A woman enters, laughs, spits on the floor, resentment curling down her lips, and exits with a cheerful tingle of the fairy bell. “In all god frickin damnation, ” Kenny mutters, crouching under the counter for a dirty rag to mop up the puddle. Again their hands struggle to complete the objective, sidetracked by discarded book jackets and should-have-been-fuzzy-rags-but-are-in-fact-fuzzy-something-else’s. Alas, they are too late and one of the Brunch-Peruse-Dance-ers has broken off. Curiously, she seems to be trying to meld her face with the floor to get at eye level with the puddle. She whistles a gust along the lake, coaxing floating dust to shore. A particularly sharp, particularly dandruffed gifted dancer snaps a turn past the puddle, flinging dandelions into the lake. She jumps on them before they disappear into wishes, tracing a finger on the spittle’s surface and collecting the dust into one big clump, drawing it slowly upwards in a droplet clung to her finger. She stands and rotates to face Kenny, fingerpad proceeding her lips. They smile and gratefully receive the wishes as they scatter on their desk, accompanied by the rain to make them grow.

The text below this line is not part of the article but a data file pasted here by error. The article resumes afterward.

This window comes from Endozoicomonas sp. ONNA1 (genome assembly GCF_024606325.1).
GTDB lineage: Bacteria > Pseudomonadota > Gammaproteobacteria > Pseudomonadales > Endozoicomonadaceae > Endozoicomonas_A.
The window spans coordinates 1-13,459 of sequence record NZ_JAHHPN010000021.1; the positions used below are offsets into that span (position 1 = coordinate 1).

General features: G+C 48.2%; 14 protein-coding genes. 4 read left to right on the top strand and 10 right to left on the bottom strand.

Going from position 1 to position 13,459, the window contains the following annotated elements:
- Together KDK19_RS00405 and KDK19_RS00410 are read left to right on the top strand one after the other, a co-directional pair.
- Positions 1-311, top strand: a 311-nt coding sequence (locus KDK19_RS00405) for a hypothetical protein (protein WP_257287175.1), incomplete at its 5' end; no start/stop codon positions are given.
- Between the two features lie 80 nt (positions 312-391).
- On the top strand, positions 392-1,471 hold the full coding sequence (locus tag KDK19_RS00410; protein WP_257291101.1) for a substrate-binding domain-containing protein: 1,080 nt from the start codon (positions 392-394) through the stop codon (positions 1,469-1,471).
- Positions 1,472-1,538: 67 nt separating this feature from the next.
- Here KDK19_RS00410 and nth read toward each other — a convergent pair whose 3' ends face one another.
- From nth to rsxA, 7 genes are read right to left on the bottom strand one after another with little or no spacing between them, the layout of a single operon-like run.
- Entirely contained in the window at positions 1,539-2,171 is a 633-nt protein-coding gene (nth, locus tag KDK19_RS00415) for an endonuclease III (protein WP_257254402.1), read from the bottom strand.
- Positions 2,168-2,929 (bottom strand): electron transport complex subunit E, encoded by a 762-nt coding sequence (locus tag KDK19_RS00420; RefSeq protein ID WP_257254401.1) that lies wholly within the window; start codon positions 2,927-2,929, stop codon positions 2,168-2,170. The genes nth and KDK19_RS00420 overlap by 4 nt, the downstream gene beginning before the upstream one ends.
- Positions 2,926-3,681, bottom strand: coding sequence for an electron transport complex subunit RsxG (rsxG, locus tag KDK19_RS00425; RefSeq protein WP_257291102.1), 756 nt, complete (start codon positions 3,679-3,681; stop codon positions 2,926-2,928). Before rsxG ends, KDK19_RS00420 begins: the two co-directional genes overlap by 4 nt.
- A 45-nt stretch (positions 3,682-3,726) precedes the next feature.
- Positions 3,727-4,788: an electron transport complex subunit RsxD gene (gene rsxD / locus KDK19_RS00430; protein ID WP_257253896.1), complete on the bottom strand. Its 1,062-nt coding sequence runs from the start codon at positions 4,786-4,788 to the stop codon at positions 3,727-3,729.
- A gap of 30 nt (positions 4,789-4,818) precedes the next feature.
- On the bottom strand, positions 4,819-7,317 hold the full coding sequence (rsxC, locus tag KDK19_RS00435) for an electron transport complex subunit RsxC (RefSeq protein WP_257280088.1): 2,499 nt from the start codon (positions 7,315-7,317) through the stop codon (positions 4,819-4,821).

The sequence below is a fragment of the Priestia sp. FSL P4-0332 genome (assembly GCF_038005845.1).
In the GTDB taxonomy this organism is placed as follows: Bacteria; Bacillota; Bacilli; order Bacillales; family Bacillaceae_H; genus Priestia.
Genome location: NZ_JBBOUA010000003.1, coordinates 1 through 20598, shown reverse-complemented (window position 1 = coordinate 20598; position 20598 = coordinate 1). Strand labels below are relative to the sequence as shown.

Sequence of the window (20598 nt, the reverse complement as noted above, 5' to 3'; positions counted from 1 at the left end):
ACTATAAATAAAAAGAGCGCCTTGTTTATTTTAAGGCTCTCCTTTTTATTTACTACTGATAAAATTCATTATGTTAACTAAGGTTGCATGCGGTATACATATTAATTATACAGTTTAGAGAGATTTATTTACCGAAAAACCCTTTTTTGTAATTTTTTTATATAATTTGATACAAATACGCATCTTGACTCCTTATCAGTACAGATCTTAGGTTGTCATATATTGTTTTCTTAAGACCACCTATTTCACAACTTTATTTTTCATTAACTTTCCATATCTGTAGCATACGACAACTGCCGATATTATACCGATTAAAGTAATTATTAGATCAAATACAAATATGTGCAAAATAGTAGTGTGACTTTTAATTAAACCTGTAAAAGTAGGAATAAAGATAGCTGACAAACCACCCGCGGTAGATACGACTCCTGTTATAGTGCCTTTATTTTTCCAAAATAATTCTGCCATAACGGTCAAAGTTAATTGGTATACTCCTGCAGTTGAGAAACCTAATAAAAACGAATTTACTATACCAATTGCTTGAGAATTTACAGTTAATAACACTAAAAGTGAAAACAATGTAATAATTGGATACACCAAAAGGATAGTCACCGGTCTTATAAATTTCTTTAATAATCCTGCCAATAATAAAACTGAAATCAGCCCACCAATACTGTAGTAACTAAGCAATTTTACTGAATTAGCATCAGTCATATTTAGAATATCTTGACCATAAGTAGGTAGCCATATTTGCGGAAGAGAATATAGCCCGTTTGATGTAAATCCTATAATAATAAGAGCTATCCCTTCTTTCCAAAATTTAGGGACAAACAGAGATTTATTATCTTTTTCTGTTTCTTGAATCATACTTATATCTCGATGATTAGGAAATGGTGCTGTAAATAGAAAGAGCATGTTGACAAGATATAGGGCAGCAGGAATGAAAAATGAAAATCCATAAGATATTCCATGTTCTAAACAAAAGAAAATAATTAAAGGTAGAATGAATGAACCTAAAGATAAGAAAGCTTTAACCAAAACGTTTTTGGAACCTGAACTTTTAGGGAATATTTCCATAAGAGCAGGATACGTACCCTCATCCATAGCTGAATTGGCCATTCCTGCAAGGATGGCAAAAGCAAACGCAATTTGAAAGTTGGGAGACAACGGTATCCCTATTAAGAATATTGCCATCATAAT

Accepting the keyboard from Kenny’s outstretched hands, she humbly types:
Canoer, player in the winds of wishes, works well with others
 
The database blinks and returns her entry:
[Amiable Seagull] (1)
Kenny encouragingly nods her on and she presses the key for another line:
A woman who laughs like it is her greatest regret and spits like it’s her birthday cake
[Mother on her leash] (1)
*Flicks wrist—them
[Green- eyed Sunflowers] (11)
 
Kenny turns the screen back to themselves and solemnly clicks ‘Add’. The tavern sign flips Closed and the shop empties. Puddles slurp up a leash, feathers dance, and seeds crunch.
They return the dropped books to stretching shelves, adding newcomers at the end. A fruitful day.

The Musings Of A Senior: 3 Poems by Renold Mueller

A Sonnet

First comes the mass of work, which to compete

With my priorities and happiness,